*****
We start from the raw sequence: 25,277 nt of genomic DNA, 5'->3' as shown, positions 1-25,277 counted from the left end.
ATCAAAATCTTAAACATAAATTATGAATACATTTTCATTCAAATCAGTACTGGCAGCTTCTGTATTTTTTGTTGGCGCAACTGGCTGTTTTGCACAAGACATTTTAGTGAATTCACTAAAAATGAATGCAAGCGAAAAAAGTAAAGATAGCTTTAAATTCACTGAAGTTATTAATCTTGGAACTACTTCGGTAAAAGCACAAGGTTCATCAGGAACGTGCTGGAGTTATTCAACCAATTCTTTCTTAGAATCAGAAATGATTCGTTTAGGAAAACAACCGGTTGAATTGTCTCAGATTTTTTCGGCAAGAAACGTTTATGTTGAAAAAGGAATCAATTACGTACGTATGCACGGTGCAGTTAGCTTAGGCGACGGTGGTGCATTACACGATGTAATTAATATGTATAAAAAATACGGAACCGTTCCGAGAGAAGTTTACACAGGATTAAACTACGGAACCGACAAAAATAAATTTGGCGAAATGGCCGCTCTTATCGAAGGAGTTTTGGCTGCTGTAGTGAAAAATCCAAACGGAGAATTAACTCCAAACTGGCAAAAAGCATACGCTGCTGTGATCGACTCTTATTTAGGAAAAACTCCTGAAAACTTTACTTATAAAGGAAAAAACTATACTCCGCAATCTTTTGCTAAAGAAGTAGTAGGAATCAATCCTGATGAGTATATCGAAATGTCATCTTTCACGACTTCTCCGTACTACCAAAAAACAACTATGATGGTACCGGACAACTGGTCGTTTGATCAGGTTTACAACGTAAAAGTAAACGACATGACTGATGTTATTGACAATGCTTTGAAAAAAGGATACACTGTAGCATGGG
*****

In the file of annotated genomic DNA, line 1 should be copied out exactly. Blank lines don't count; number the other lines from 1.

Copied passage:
We start from the raw sequence: 25,277 nt of genomic DNA, 5'->3' as shown, positions 1-25,277 counted from the left end.